Over the weekend, the New York Times Magazine, published its Work issue – a visually appealing, data-rich, and heavily tech-oriented series of articles on modern professional work life.
The cover story examines a recent HR initiative at Google that sought to answer the question: What makes some teams successful, and others not?
And I loved, loved, loved their findings.
In a nutshell, Google found that the two factors that make teams successful are:
1) Conversation Turn-Taking
First, on the good teams, members spoke in roughly the same proportion, a phenomenon the researchers referred to as ‘‘equality in distribution of conversational turn-taking.’’ On some teams, everyone spoke during each task; on others, leadership shifted among teammates from assignment to assignment. But in each case, by the end of the day, everyone had spoken roughly the same amount. ‘‘As long as everyone got a chance to talk, the team did well,’’ Woolley said. ‘‘But if only one person or a small group spoke all the time, the collective intelligence declined.’’
Second, the good teams all had high ‘‘average social sensitivity’’ — a fancy way of saying they were skilled at intuiting how others felt based on their tone of voice, their expressions and other nonverbal cues. One of the easiest ways to gauge social sensitivity is to show someone photos of people’s eyes and ask him or her to describe what the people are thinking or feeling — an exam known as the Reading the Mind in the Eyes test. People on the more successful teams in Woolley’s experiment scored above average on the Reading the Mind in the Eyes test. They seemed to know when someone was feeling upset or left out. People on the ineffective teams, in contrast, scored below average. They seemed, as a group, to have less sensitivity toward their colleagues.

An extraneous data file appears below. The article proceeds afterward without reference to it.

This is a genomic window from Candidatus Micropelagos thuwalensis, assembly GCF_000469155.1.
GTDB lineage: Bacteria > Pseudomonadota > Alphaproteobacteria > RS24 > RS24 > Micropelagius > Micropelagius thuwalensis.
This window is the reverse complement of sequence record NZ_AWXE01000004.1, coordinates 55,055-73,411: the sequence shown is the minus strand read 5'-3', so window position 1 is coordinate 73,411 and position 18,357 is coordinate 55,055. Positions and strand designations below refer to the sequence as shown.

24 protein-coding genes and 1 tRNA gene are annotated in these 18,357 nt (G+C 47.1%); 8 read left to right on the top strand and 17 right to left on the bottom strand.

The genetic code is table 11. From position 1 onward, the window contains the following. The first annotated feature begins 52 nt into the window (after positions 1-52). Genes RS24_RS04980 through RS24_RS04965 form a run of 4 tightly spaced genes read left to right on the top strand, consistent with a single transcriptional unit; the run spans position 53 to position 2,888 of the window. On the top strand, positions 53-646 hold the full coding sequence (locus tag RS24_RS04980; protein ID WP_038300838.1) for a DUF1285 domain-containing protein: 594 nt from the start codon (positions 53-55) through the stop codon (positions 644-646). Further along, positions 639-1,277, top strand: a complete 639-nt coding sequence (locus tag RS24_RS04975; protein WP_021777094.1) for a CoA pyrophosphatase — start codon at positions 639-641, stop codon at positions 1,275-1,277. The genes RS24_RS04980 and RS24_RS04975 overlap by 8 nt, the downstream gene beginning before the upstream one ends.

What’s striking to me about these findings is how much it says about the importance of listening.
I wrote a post a couple months a couple months back: Are You Guilty of Having One-Way Conversations? in which I tried to get at this point.
Can it really just boil down to being good listeners? What about other factors like: leadership, initiative, curiosity, intelligence, relevant knowledge or expertise?
Yes, those things are all important too, but what this study tells me is that without good listening between group members, all these other factors don’t amount to much. These are qualities at the individual level, and their benefits are negated if the group isn’t functioning well through good listening.
Read the whole story here. What Google Learned From Its Quest to Build the Perfect Team.
It’s an especially great read for managers who want to build positive, productive, and effective teams.